Kraft C.S.,Emory University | Basu D.,Emory University | Hawkins P.A.,Emory University | Hraber P.T.,Los Alamos National Laboratory | And 10 more authors.
Retrovirology | Year: 2012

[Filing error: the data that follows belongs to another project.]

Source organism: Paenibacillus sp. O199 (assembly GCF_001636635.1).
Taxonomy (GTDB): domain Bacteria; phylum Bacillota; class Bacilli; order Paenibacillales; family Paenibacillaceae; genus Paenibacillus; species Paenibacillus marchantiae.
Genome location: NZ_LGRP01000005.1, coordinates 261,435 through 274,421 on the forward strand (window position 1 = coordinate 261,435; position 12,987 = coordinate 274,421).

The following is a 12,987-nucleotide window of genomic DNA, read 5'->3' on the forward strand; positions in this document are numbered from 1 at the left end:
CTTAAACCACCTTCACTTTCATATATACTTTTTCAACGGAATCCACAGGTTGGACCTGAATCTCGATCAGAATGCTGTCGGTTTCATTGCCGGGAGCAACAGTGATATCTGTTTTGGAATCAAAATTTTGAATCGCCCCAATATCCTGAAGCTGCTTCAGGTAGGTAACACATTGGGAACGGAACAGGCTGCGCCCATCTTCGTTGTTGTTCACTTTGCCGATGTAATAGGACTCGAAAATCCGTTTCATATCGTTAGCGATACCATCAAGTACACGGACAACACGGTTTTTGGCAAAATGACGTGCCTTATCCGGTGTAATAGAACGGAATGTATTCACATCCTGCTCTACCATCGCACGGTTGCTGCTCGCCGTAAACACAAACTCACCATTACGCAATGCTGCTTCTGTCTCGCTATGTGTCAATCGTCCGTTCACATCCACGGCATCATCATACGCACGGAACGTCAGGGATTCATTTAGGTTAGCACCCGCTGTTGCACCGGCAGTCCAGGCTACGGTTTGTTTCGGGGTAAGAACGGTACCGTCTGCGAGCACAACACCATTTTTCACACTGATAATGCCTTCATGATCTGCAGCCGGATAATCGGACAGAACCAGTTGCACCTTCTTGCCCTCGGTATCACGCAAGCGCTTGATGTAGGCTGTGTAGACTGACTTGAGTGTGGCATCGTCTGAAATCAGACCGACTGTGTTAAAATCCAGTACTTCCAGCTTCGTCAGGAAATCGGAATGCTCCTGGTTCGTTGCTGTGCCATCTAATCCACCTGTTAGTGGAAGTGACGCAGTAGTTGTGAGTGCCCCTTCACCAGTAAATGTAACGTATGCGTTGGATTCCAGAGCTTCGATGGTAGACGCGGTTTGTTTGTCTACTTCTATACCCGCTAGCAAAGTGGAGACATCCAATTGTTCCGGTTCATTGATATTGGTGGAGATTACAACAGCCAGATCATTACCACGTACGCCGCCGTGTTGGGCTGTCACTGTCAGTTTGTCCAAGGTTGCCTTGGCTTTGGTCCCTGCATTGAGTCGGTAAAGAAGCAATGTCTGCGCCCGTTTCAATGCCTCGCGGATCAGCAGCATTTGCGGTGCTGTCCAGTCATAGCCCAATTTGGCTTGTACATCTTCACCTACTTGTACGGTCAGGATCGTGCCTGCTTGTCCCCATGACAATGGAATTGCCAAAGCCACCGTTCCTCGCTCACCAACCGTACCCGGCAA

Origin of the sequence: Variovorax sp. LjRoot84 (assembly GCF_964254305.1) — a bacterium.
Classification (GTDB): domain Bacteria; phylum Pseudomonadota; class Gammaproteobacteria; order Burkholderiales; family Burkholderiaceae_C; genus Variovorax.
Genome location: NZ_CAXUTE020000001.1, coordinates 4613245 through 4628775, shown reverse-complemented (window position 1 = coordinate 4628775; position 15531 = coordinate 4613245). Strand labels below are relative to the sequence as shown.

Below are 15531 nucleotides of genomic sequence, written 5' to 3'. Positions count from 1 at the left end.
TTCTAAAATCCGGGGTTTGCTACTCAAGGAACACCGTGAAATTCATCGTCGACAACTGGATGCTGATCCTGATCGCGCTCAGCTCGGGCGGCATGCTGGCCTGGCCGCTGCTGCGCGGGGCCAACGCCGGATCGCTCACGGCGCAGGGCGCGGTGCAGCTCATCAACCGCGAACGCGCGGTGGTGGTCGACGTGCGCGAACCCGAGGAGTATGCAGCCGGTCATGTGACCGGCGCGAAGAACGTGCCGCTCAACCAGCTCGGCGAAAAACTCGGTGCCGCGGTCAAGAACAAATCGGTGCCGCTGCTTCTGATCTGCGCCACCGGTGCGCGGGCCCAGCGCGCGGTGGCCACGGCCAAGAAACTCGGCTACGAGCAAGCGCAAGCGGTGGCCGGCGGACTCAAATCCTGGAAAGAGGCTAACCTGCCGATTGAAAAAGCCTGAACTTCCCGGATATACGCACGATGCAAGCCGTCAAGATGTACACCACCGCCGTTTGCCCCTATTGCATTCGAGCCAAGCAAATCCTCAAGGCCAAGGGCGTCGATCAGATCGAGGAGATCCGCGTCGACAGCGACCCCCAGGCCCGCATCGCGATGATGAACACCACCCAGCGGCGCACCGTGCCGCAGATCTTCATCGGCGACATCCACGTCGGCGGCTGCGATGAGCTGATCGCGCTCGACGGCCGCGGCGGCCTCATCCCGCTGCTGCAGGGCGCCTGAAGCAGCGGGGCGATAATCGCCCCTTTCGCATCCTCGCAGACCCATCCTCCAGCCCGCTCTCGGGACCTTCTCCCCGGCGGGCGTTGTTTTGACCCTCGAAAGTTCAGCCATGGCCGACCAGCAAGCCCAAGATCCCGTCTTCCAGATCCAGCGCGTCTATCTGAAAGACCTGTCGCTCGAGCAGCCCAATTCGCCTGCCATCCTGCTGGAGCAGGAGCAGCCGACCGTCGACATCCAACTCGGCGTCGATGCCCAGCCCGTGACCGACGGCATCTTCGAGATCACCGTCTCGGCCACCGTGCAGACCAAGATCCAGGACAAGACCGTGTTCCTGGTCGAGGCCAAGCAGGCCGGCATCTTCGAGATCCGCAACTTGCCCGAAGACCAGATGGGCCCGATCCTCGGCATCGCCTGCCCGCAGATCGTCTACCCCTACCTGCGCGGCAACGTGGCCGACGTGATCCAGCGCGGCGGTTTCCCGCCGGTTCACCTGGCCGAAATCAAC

Background: HIV-1 superinfection occurs at varying frequencies in different at risk populations. Though seroincidence is decreased, in the negative partner of HIV-discordant couples after joint testing and counseling in the Zambia Emory HIV Research Project (ZEHRP) cohort, the annual infection rate remains relatively high at 7-8%. Based on sequencing within the gp41 region of each partner's virus, 24% of new infections between 2004 and 2008 were the result of transmission from a non-spousal partner. Since these seroconvertors and their spouses have disparate epidemiologically-unlinked viruses, there is a risk of superinfection within the marriage. We have, therefore, investigated the incidence and viral origin of superinfection in these couples.Results: Superinfection was detected by heteroduplex mobility assay (HMA), degenerate base counting of the gp41 sequence, or by phylogenetic analysis of the longitudinal sequences. It was confirmed by full-length env single genome amplification and phylogenetic analysis. In 22 couples (44 individuals), followed for up to five years, three of the newly infected (initially HIV uninfected) partners became superinfected. In each case superinfection occurred during the first 12 months following initial infection of the negative partner, and in each case the superinfecting virus was derived from a non-spousal partner. In addition, one probable case of intra-couple HIV-1 superinfection was observed in a chronically infected partner at the time of his seroconverting spouse's initial viremia. Extensive recombination within the env gene was observed following superinfection.Conclusions: In this subtype-C discordant couple cohort, superinfection, during the first year after HIV-1 infection of the previously negative partner, occurred at a rate similar to primary infection (13.6% [95% CI 5.2-34.8] vs 7.8% [7.1-8.6]). While limited intra-couple superinfection may in part reflect continued condom usage within couples, this and our lack of detecting newly superinfected individuals after one year of primary infection raise the possibility that immunological resistance to intra-subtype superinfection may develop over time in subtype C infected individuals. © 2012 Kraft et al; licensee BioMed Central Ltd.